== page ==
A Bellevue police dog, Ozzy, gets a custom-fitted bulletproof vest courtesy of the Ben Roethlisberger Foundation.

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Last week, when two mail-theft suspects ditched a stolen car and ran from police, one of Bellevue’s newest officers was called to track them down.

In nine months on the job, K-9 officer Ozzy has apprehended 11 suspects.

The 95-pound German shepherd was at Bellevue City Hall on Thursday, showing off his new Kevlar, bullet-resistant vest, before an admiring crowd of city employees and media.

Ozzy was the only one of three Bellevue police dogs without a protective vest. Lt. Andrew Popochock, who supervises the K-9 unit for the Bellevue Police Department, said that the dogs often are sent into high-risk situations with suspects armed with knives or guns. They also train with Bellevue’s SWAT team.

“Just like we want protection for our officers, dogs need protection as well,” he said. Ozzy’s vest was constructed of the same materials as police protective vests and was custom-fit to the dog.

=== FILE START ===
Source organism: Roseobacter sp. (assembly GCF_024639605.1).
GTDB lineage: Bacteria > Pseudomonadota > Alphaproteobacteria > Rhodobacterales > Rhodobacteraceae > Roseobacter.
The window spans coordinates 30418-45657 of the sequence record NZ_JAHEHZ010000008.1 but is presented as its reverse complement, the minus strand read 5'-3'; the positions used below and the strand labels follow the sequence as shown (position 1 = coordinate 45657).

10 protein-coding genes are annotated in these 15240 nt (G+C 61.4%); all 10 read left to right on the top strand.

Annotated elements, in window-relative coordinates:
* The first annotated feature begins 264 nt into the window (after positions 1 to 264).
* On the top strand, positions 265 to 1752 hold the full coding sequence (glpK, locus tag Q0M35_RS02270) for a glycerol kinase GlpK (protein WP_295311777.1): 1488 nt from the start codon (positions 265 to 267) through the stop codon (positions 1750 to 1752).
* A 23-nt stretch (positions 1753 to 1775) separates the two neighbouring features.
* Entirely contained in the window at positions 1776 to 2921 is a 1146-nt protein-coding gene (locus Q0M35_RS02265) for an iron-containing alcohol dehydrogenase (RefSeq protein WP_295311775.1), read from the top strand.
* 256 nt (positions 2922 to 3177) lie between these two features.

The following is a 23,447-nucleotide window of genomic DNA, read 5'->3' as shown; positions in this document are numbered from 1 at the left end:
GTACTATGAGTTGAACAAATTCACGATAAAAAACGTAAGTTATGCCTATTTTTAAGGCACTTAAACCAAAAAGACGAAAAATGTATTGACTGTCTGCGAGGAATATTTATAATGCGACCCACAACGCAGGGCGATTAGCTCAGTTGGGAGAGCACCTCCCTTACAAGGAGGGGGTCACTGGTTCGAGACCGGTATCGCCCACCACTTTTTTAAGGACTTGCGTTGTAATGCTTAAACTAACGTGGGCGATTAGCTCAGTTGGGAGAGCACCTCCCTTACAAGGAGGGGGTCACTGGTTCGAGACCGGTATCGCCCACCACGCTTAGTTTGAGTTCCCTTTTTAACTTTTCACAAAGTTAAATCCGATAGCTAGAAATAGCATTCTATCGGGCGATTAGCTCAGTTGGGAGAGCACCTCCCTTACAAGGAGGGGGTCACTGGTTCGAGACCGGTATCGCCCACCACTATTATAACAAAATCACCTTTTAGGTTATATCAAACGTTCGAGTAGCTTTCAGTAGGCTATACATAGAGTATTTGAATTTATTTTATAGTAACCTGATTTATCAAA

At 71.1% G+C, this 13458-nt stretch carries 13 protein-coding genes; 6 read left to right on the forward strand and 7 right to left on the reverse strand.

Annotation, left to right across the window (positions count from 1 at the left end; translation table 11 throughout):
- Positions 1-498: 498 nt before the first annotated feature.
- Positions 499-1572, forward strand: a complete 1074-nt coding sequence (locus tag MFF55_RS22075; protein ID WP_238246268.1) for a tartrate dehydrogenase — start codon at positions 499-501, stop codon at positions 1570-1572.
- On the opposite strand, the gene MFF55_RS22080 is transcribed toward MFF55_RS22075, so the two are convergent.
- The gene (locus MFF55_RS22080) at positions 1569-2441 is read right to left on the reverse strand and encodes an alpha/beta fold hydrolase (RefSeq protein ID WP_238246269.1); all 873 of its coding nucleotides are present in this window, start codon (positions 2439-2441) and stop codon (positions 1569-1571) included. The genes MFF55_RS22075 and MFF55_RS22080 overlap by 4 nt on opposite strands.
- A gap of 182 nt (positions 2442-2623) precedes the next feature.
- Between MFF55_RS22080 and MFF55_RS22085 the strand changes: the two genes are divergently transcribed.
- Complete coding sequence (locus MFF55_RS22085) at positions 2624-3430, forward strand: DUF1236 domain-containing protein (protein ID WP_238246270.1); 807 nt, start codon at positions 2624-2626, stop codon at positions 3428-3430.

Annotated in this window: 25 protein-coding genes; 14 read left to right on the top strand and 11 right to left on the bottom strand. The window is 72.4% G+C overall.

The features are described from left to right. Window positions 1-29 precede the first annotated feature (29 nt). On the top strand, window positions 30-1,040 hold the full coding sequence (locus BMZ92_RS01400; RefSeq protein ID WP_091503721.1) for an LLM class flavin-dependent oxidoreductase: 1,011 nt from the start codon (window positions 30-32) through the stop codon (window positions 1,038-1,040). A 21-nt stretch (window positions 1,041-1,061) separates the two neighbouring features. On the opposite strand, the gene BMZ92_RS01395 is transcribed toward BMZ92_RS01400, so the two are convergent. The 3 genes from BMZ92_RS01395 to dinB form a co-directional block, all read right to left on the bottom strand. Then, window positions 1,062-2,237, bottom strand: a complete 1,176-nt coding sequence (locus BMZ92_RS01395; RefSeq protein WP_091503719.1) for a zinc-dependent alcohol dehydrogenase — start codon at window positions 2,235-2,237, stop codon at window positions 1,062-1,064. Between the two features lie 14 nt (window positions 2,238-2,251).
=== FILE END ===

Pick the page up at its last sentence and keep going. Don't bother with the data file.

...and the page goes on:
Straps and buckles keep the vest secure, but still allow for movement. Ozzy had to reach 2 years old before it could be certain he wouldn’t outgrow the vest.

Popochock said police dogs and their handlers receive more than 400 hours of training, learning obedience, bite work, tracking, locating evidence and how to tell which scent is fresh at a crime scene.

The $2,400 vest was purchased with a grant from the Ben Roethlisberger Foundation and the Bellevue Police Foundation. Roethlisberger is well-known to Seahawks fans as the quarterback for the Pittsburgh Steelers who — with a little help from the referees — dashed Seattle’s first Super Bowl bid in 2006.

Since 2007, the Roethlisberger Foundation has given grants to police- and fire-department K-9 units each year in the Pittsburgh area and in cities where the Steelers play away games.

Last November, a few days before the Seahawks-Steelers game (Seattle beat the Steelers 39-30), the foundation announced awards to the Bellevue and Renton K-9 units.

“Ben is a big dog fan,” Popochock said. ”He’s done a lot of good in communities around the country and a lot of good for police dogs.” As far as the Super Bowl loss in 2006, he said, “We’re over that.”

Officer Ben Bradley, Ozzy’s handler, said that at home the big dog acts like a playful puppy. In an appearance on a local TV talk show, he said, Ozzy kept sneaking onto the couch.

But on the job, Bradley said, he’s focused and ready to work.

During the pursuit of the mail thieves last week, the criminals had a 15-minute head start on Ozzy. It took the dog just five minutes to find them in a stand of woods. Bradley said he shouted that the dog would bite unless the suspects turned themselves in.

They walked out with their hands raised, Bradley and Ozzy following behind.